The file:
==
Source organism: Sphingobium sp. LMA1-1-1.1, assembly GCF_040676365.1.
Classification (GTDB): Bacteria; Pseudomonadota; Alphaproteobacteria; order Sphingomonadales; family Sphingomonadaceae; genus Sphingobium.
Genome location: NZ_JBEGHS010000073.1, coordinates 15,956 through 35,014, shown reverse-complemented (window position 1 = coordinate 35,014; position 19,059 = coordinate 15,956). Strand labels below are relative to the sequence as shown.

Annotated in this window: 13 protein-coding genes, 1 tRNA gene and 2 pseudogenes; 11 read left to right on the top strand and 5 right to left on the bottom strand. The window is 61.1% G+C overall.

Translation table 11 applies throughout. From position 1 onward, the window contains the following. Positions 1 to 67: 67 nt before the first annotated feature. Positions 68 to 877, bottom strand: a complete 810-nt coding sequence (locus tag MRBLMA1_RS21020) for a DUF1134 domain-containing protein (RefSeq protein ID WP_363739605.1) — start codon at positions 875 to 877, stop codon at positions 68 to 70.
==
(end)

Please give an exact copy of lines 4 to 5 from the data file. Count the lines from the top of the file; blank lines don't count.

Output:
Annotated in this window: 13 protein-coding genes, 1 tRNA gene and 2 pseudogenes; 11 read left to right on the top strand and 5 right to left on the bottom strand. The window is 61.1% G+C overall.

Translation table 11 applies throughout. From position 1 onward, the window contains the following. Positions 1 to 67: 67 nt before the first annotated feature. Positions 68 to 877, bottom strand: a complete 810-nt coding sequence (locus tag MRBLMA1_RS21020) for a DUF1134 domain-containing protein (RefSeq protein ID WP_363739605.1) — start codon at positions 875 to 877, stop codon at positions 68 to 70.